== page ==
Tidewater in 1907 -- N&W

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Sat May 17 19:36:35 EDT 2008

[This posting is out of chronological order with my other recent postings from the Bluefield Daily Telegraph because I had to go back to the microfilm to check some details in this article.]

Why Old Road Refused to Buy H. H. Rogers' New Line From Coal Fields to the Seaboard
Control of the Tidewater railway, which is being built by H. H. Rogers from the West Virginia coal fields to the seaboard at Norfolk was offered to the Norfolk and Western railway and refused by the management of the road, according to a story in a recent issue of the New York Times. From what was learned of the offer by the Times representative it was made shortly before the recent sale of the $10,000,000 of notes by the Tidewater Construction Company, which is to finance the completion of the road. It is understood, in fact, that the refusal of the Norfolk and Western to consider the purchase was the direct cause of this note issue, the announcement of which caused so much surprise in Wall street because of the high interest rate paid on the notes.
While Chairman Fink, of the Norfolk and Western, refused to discuss the offer of sale by the Tidewater railway, it has been admitted in authoritative quarters that such an offer had been refused by the Norfolk and Western. The offer was refused not only as a matter of policy adopted by the road itself, soon after Mr. Rogers made known that he would parallel the Norfolk and Western from the West Virginia coal fields to the seaboard, but also on account of the provisions of the newly adopted constitution of West Virginia supplementing the federal statutes prohibiting the acquisition of a parallel or competing line.
With the news of this offer by Mr. Rogers to sell to the Norfolk and Western the line which he has been building ostensibly to compete with that line and the Chesapeake and Ohio in the transportation of coal from West Virginia to the Atlantic, some interesting facts regarding the early stages of this enterprise were obtained.
Mr. Rogers, it is said, having acquired the large area of coal land which he now controls in the Kanawha and New River coal fields, opened negotiations with the Norfolk and Western for the transportation of this coal to tidewater. Those familiar with the negotiations said that Mr. Rogers wanted the coal carried at a rate of 3 mills per ton mile, or almost half a mill per ton mile less than the Norfolk and Western's present rate.
Mr. Rogers, it is said, was informed that his coal would be carried at the usual rate, but for no less. His rejoinder was, "I shall build a road of my own to carry the coal to tidewater."
The Norfolk and Western was thus confronted with a new competitor which Mr. Rogers promised to build with such low grades that he could afford to haul his coal more cheaply than would ever be possible on the Norfolk and Western. The Norfolk and Western, however, preferred to see the new line built than to carry coal at a loss, and Mr. Rogers went ahead with the construction of this road.
It is the present understanding that after four years, during at least two of which work on the new line had been done on a large scale, Mr. Rogers tired of his undertaking sufficiently to offer to sell the line. Upon what terms Mr. Rogers was willing to sell could not be learned. It is known, however, that representatives of the Norfolk and Western were much surprised at the news that Mr. Rogers had borrowed $10,000,000 to continue the construction of the line. The inference has been drawn in Norfolk and Western circles that Mr. Rogers would prefer to rid himself of the undertaking upon anything like reasonable terms.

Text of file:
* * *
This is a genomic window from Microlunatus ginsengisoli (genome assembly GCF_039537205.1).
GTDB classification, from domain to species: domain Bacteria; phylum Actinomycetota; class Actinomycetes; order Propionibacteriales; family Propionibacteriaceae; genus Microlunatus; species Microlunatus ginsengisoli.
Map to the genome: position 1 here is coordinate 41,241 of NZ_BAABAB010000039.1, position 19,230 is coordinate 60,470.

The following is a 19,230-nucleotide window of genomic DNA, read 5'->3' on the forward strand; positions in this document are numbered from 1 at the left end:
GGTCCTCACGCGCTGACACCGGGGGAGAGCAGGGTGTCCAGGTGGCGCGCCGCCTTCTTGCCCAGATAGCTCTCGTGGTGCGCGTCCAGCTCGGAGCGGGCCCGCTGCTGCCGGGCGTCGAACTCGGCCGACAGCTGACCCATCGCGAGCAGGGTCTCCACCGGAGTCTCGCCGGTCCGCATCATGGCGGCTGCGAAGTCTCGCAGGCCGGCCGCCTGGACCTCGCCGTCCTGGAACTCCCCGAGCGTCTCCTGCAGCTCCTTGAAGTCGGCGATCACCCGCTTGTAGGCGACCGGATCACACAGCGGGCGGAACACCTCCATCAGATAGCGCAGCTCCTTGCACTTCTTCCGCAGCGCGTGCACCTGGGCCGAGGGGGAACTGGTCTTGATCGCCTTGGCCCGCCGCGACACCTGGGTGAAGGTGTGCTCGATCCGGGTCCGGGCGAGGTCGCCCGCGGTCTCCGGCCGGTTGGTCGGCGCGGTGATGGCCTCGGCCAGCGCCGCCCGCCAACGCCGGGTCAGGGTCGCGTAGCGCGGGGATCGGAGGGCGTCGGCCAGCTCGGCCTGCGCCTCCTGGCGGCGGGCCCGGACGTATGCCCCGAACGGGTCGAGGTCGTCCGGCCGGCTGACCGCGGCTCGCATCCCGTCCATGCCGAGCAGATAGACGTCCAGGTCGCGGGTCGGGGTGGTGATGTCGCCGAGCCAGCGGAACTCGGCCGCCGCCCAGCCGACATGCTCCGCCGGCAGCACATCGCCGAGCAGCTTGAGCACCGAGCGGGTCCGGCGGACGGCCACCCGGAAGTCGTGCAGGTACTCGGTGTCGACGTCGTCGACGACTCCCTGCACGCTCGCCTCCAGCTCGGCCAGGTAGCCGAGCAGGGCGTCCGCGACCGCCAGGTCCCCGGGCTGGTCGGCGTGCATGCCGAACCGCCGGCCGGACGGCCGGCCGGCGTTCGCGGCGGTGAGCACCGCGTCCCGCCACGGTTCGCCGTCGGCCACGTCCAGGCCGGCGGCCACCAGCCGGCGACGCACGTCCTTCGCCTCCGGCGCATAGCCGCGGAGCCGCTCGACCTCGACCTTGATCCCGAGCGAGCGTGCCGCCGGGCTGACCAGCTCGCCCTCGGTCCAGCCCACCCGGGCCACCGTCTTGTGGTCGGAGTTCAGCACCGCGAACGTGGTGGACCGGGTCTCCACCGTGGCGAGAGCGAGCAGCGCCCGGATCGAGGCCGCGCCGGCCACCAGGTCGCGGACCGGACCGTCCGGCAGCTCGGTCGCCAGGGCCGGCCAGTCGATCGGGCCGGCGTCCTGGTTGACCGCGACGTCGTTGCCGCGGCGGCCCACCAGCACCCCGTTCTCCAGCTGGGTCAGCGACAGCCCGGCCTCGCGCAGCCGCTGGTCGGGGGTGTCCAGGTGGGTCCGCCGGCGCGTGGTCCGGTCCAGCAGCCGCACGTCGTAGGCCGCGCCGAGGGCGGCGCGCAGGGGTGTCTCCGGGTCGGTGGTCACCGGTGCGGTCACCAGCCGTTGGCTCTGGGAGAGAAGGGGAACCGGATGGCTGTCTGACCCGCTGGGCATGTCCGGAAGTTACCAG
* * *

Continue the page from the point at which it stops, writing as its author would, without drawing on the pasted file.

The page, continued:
Having refused Mr. Rogers' original proposition regarding the transportation of coal, the Norfolk and Western has consistently pursued the policy of leaving him to his own devices in the matter of this new coal line, believing that the Norfolk and Western had in the long run relatively little to fear as a result of his plan to have his coal carried to the seaboard for less than the Norfolk and Western was willing to take it for. In this attitude the Norfolk and Western was backed up by the Pennsylvania railroad whose late president, A. J. Cassett, is said to have taken the position that it would be better for the Norfolk and Western, in competition with the Tidewater railway, to carry coal even at 2 mills per ton mile than to yield to Mr. Rogers' proposal.
It is said that Mr. Rogers, who according to some of those who have followed the history of the Tidewater railway, undertook the enterprise out of pique, is now discovering that in an effort to get back at the Norfolk and Western he is forced, against his will, to spend more money than he had expected. The road is now not more than half built.

Bluefield Daily Telegraph
March 5, 1907

[Is it true that in the later stages of construction of the Virginian "....Mr. Rogers tired of his undertaking...." and preferred "...to rid himself of the undertaking...?" If so, could that have been because of declining health? He died in May 1909 before completion of the Virginian in July of that year.]

Gordon Hamilton
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